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We were discussing driver’s licensees for teenagers and the question of raising the minimum age. I threw in my two cents by referencing the cognitive abilities of adolescents. I pointed out three characteristics: 1.) Adolescent judgment is not of adult caliber (they often don’t know when to back off when the red flags go up), .2.) They display an inability to link future consequences to their present actions. And 3.) They display an avoidance of personal accountability for their mistakes.
In reply, Ira M. Kessel compliments my “thoughtfulness” and then states: “Yet the same thinking does not apply to having schools throw condoms to students? Just asking, Mike.” Being that I hadn’t mentioned anything about handing out condoms to teenagers either way, I’m puzzled why this challenge was thrown my way.
Be that as it may, for my part I think handing out condoms is a horrible idea. However, I also generally find that one’s answer depends on what you think is the real problem. Is the problem that teenagers are having sex and having babies or is the problem that teenagers are having sex? One perspective is aghast at all those unwanted infants plus the contaminant diseases. The other perspective is concerned at the widespread infraction of divine/natural law and the emotional damage adolescents suffer when they are confronted with adult issues they are not prepared for.
I am far more concerned for the potential emotional damage teenagers expose themselves to in “premature” sexual activity than the prospect of surplus infants. For this apprehension condoms offer no defense. Yes, poor judgment, insufficient capacity to link present action and future consequences, and avoidance of personal accountability do come into play with teenage sex.
Of course, there will always be those who will tell us that accessing the body parts of others when they were sixteen or thereabouts were some of the more wonderful moments in their lives. How can something that turned out to be good be wrong?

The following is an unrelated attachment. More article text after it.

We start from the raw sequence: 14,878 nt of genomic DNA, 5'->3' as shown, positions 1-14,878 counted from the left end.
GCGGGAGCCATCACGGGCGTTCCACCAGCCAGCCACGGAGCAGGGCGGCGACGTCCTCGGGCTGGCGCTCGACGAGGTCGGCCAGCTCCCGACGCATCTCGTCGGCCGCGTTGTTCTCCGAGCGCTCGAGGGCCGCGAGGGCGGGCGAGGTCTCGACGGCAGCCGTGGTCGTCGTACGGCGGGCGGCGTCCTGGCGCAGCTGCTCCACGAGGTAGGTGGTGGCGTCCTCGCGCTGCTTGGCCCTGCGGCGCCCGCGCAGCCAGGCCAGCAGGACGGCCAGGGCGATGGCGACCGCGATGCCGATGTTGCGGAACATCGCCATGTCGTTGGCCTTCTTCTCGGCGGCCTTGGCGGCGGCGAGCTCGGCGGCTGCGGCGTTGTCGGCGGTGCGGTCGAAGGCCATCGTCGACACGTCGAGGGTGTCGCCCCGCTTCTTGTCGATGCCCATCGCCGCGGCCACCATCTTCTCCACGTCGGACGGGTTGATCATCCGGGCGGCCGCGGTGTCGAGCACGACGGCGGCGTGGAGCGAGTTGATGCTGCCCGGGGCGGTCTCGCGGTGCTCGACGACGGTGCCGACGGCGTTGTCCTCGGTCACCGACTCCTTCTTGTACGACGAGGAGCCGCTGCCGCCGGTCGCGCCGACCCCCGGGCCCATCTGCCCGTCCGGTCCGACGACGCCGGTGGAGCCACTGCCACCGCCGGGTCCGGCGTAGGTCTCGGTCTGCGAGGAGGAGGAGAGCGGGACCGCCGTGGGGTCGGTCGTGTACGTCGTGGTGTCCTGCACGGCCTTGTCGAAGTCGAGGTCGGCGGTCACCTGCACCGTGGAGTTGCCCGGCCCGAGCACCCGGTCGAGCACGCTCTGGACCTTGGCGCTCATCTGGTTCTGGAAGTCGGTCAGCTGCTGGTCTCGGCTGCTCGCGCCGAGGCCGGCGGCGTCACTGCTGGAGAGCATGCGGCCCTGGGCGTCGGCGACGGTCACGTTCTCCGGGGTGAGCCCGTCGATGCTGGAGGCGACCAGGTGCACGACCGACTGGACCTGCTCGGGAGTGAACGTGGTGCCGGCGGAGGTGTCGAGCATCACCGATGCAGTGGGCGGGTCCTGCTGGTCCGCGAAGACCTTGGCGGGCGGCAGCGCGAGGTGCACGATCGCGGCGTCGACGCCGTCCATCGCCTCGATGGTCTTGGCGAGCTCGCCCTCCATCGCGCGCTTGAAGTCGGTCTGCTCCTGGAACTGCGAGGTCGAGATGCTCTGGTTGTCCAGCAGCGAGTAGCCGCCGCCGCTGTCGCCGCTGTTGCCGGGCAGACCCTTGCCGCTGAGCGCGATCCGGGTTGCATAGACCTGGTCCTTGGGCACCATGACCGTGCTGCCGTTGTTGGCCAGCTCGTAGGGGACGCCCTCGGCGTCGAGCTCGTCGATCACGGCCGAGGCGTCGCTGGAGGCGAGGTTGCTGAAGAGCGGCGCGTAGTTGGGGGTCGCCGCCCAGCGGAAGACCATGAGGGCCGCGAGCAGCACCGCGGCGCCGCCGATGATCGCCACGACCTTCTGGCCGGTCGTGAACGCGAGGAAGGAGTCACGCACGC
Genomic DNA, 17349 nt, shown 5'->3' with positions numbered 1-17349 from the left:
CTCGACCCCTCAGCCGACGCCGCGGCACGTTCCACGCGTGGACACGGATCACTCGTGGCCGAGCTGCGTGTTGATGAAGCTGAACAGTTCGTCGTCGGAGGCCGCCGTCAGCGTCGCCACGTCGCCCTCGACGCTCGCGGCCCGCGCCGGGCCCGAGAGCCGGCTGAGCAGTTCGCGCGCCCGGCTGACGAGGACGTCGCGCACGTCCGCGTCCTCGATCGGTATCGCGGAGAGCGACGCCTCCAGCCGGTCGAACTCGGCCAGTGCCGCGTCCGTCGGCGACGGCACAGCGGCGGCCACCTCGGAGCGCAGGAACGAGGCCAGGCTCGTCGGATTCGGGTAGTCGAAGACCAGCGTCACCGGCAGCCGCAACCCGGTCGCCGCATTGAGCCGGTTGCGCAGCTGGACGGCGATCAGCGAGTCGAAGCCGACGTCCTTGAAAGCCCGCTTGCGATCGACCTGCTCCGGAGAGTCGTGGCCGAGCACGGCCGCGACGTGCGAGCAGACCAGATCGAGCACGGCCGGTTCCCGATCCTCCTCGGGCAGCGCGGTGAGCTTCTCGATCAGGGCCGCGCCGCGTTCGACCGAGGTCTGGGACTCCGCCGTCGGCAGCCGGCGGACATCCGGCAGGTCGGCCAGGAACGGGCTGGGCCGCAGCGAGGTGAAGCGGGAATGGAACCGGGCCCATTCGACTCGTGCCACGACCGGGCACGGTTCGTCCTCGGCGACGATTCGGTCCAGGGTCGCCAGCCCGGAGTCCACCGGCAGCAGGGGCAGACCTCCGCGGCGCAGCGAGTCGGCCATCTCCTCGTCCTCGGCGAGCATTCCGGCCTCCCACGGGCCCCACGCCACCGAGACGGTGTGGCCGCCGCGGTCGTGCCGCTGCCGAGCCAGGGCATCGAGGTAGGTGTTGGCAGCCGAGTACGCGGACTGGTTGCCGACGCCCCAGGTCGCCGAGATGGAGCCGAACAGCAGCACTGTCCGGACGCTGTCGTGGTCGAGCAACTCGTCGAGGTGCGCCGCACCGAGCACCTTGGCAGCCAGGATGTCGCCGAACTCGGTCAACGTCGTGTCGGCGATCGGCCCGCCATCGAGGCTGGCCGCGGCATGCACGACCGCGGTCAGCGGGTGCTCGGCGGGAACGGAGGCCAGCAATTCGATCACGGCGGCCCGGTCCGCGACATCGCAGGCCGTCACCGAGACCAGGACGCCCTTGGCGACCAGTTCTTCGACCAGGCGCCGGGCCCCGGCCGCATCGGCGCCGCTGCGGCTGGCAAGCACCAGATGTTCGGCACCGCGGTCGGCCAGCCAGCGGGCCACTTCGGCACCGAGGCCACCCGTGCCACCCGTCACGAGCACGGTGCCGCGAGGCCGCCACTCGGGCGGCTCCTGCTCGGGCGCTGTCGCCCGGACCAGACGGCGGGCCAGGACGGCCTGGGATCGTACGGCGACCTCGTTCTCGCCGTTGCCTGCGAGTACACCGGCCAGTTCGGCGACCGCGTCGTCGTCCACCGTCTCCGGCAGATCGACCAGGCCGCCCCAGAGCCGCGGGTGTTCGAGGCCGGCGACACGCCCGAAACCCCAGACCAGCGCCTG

The answer is that there is a kind of evil which is not truly wicked in itself. Evil often is the illicit use of something intended for good. Sex in itself is meant for good. It is its wrongful use that does harm to one’s spirit. So it is not surprising that something good would come out of adolescent sex. What would truly be surprising would be if nothing good came out of it.
The tragedy is we have lost the language in our culture to seriously speak to one another about hazards to a teenager’s spirit — hazards to anyone’s spirit for that matter. The Germans have an expression called “unhealthy health.” What it refers to is the phenomenon of gravely ill persons suddenly appearing to have an upturn in their wellbeing only to die afterward. Handing out condoms to teenagers may appear to be a positive, proactive solution; but it really is a sign of death.p>For all its worth, that’s my two cents. br> — Mike Dooley /p> p> FINDING SCOTLAND br> Re: Hal G.P. Colebatch’s (very old)
A man of faith in a godless age is hitting Americans where it hurts.
Mr. and Mrs. American Spectator Reader, let P.J. O’Rourke talk sense to your kids.
In Britain, defending your property can get you life.
The debacle of this president’s administration is both a cause and a symptom of the decline of American values. Unless Congress impeaches him, that decline will go on unchecked. An eminent jurist surveys the damage and assesses the chances for the recovery of our culture.
It won’t take long for conservatives to scratch this presidential wannabe off their 2008 scorecard.
The American Christmas, like the songs that celebrate it, makes room for everybody under the rainbow. Is that why so many people seem to be hostile to it?
Was the President done in by the economy, or by the politics of the economy?